I’m loving this neat microspace build by Chris Perron. The careful selection of pearl gold parts adds some excellent texture and detail at this scale, and the light blue cockpit sets it off brilliantly. All in all this is just a classy little build.
In the future imagined by Polish builder Jerac, the younger generation cruise around in yellow hovercrafts while the ‘dad-taxi’ family car looks a little bit cooler than your average Toyota.
Firstly, we have the Aeris, the 4-person family car for collecting the groceries and taking the kids to the movies. Even Jerac has to admit that this is “slightly more luxurious” than the average family car (they must be from the nicer side of the City). Honestly, I’m not trying to sell you this car, but take a look at the rear – the building techniques used are fantastic!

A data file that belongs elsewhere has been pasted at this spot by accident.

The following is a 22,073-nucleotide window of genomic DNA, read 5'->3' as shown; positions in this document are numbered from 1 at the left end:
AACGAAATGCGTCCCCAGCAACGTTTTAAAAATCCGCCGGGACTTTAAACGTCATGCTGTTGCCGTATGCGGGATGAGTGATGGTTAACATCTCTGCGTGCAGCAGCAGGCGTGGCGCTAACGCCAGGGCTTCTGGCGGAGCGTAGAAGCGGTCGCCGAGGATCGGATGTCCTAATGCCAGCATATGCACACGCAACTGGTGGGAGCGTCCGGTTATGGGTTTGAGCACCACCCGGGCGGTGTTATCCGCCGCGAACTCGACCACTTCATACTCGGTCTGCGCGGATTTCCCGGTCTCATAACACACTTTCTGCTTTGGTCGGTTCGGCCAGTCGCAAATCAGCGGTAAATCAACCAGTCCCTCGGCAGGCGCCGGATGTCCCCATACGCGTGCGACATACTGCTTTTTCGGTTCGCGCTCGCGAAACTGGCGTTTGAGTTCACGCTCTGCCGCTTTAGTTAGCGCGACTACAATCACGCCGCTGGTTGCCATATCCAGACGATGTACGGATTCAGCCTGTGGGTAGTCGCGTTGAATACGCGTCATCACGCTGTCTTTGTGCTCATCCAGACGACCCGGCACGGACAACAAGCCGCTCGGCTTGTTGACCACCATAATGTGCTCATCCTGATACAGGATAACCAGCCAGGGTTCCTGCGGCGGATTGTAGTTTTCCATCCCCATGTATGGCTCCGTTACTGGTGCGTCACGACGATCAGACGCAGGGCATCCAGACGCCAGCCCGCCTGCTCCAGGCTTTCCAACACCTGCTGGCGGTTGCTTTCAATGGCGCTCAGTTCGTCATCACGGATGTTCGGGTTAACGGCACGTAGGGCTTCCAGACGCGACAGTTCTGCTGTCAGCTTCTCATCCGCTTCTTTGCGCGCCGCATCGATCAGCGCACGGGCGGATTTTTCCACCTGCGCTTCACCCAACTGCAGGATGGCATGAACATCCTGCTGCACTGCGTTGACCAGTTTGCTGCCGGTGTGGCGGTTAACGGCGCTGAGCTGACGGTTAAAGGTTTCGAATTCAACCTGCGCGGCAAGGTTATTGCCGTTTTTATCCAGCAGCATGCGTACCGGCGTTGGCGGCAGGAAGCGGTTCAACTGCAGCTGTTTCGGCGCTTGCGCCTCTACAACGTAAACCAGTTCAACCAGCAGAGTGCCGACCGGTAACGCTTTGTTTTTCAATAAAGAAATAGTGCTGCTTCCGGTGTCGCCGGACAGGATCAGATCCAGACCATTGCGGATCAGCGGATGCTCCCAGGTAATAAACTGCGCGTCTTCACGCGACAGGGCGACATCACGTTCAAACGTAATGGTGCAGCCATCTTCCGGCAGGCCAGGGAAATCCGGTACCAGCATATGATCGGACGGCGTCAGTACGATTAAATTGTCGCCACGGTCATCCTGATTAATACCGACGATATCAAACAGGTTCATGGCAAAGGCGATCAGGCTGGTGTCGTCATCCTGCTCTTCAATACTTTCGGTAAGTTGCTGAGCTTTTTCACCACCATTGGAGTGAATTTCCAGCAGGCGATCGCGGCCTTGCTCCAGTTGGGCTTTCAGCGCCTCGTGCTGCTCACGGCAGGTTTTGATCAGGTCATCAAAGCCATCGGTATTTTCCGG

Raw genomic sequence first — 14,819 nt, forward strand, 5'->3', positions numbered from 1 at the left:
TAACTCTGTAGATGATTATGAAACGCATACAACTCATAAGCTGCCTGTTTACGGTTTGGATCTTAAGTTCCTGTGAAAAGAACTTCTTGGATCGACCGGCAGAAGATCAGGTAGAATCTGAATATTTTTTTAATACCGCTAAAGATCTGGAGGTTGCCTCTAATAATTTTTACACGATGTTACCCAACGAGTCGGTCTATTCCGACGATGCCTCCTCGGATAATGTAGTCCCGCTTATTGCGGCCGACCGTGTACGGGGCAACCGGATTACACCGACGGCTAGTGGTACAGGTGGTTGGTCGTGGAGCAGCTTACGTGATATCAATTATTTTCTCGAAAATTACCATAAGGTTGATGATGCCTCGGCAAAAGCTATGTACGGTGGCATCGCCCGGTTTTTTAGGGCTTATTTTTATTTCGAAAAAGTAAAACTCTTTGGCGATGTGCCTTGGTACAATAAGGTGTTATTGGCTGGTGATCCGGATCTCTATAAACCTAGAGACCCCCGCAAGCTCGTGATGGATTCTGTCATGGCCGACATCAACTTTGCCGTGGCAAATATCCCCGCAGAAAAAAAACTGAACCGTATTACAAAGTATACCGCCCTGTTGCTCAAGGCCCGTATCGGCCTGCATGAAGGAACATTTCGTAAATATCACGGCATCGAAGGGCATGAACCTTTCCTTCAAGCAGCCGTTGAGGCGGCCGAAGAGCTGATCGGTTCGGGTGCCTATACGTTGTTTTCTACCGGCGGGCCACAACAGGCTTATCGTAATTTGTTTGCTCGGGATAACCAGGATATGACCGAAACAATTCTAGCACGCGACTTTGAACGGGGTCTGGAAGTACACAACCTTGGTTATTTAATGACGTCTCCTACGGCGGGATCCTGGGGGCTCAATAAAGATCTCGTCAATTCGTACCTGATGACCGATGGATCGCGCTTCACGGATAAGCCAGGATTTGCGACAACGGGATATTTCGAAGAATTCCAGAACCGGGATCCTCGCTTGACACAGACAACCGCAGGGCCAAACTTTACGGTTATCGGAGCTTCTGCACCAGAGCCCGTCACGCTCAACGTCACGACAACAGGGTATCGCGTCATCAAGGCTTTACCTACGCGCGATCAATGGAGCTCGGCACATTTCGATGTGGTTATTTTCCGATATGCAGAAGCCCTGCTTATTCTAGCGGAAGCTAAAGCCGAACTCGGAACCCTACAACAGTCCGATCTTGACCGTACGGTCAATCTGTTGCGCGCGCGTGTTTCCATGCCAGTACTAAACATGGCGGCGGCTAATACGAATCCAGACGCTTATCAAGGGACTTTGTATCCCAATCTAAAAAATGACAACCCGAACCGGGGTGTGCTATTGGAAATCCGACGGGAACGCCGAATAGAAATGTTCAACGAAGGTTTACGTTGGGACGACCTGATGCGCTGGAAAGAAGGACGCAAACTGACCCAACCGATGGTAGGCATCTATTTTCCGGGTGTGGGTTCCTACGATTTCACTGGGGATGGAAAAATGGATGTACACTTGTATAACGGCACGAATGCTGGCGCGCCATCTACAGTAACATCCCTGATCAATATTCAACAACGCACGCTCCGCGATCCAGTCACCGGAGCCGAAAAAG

Next, we have the Athame, a hovercraft aimed at the cool kids who yearn for a sportier, faster, more eye-catching ride. This hovercraft has the added adrenaline rush of a transparent floor – definitely not for the feint-hearted. I love the shaping of the front, very nice curves.
Sadly, the exuberance of youth means that the Athame is sometimes exposed to more ‘aggressive driving manoeuvres’ and the resulting vehicle breakdown requires a futuristic rescue truck. Here we have the Cobbergoot Hoverlift-3. The Hovlift-3 has a great extendable lift at the back, to cater for even the largest of future hovercrafts, and collapses neatly to allow a more streamlined look when not it use.
Despite being a (relative) ‘youth’, I think I will stick with the luxurious Aeris as my future car. That transparent floor on the Athame is just too much excitement for me…